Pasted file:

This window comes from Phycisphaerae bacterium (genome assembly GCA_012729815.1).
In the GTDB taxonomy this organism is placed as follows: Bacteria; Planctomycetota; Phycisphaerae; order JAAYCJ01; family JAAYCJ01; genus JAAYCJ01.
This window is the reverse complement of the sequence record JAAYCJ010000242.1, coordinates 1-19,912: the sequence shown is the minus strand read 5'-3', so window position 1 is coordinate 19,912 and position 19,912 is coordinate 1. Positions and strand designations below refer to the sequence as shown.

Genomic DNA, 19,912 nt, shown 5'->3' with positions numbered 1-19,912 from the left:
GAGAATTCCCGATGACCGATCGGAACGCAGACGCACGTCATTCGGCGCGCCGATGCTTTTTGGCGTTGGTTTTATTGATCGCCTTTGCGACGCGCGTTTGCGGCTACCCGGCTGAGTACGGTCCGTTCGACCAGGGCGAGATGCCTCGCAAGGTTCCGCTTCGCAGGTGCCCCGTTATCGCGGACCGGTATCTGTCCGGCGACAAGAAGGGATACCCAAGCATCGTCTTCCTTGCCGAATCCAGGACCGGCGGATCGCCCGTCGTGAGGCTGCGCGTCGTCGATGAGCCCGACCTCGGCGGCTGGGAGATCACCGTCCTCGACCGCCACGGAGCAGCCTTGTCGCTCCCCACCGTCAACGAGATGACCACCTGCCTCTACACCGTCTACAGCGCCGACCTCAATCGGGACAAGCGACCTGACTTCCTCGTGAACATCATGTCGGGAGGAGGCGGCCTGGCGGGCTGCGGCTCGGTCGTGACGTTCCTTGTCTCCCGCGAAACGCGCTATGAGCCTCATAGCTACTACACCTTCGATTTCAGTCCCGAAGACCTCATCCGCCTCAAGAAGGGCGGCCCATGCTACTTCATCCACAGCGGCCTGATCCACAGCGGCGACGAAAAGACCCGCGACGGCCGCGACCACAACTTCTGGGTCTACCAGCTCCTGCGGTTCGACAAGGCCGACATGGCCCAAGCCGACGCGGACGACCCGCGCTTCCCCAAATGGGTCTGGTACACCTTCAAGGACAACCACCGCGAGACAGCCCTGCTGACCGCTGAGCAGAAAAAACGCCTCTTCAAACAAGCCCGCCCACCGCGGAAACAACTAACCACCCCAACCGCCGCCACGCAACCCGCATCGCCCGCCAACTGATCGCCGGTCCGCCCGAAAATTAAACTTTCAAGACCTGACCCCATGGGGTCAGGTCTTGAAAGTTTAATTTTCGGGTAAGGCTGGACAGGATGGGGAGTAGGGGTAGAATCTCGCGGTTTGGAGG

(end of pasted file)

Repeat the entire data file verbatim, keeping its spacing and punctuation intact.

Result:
This window comes from Phycisphaerae bacterium (genome assembly GCA_012729815.1).
In the GTDB taxonomy this organism is placed as follows: Bacteria; Planctomycetota; Phycisphaerae; order JAAYCJ01; family JAAYCJ01; genus JAAYCJ01.
This window is the reverse complement of the sequence record JAAYCJ010000242.1, coordinates 1-19,912: the sequence shown is the minus strand read 5'-3', so window position 1 is coordinate 19,912 and position 19,912 is coordinate 1. Positions and strand designations below refer to the sequence as shown.

Genomic DNA, 19,912 nt, shown 5'->3' with positions numbered 1-19,912 from the left:
GAGAATTCCCGATGACCGATCGGAACGCAGACGCACGTCATTCGGCGCGCCGATGCTTTTTGGCGTTGGTTTTATTGATCGCCTTTGCGACGCGCGTTTGCGGCTACCCGGCTGAGTACGGTCCGTTCGACCAGGGCGAGATGCCTCGCAAGGTTCCGCTTCGCAGGTGCCCCGTTATCGCGGACCGGTATCTGTCCGGCGACAAGAAGGGATACCCAAGCATCGTCTTCCTTGCCGAATCCAGGACCGGCGGATCGCCCGTCGTGAGGCTGCGCGTCGTCGATGAGCCCGACCTCGGCGGCTGGGAGATCACCGTCCTCGACCGCCACGGAGCAGCCTTGTCGCTCCCCACCGTCAACGAGATGACCACCTGCCTCTACACCGTCTACAGCGCCGACCTCAATCGGGACAAGCGACCTGACTTCCTCGTGAACATCATGTCGGGAGGAGGCGGCCTGGCGGGCTGCGGCTCGGTCGTGACGTTCCTTGTCTCCCGCGAAACGCGCTATGAGCCTCATAGCTACTACACCTTCGATTTCAGTCCCGAAGACCTCATCCGCCTCAAGAAGGGCGGCCCATGCTACTTCATCCACAGCGGCCTGATCCACAGCGGCGACGAAAAGACCCGCGACGGCCGCGACCACAACTTCTGGGTCTACCAGCTCCTGCGGTTCGACAAGGCCGACATGGCCCAAGCCGACGCGGACGACCCGCGCTTCCCCAAATGGGTCTGGTACACCTTCAAGGACAACCACCGCGAGACAGCCCTGCTGACCGCTGAGCAGAAAAAACGCCTCTTCAAACAAGCCCGCCCACCGCGGAAACAACTAACCACCCCAACCGCCGCCACGCAACCCGCATCGCCCGCCAACTGATCGCCGGTCCGCCCGAAAATTAAACTTTCAAGACCTGACCCCATGGGGTCAGGTCTTGAAAGTTTAATTTTCGGGTAAGGCTGGACAGGATGGGGAGTAGGGGTAGAATCTCGCGGTTTGGAGG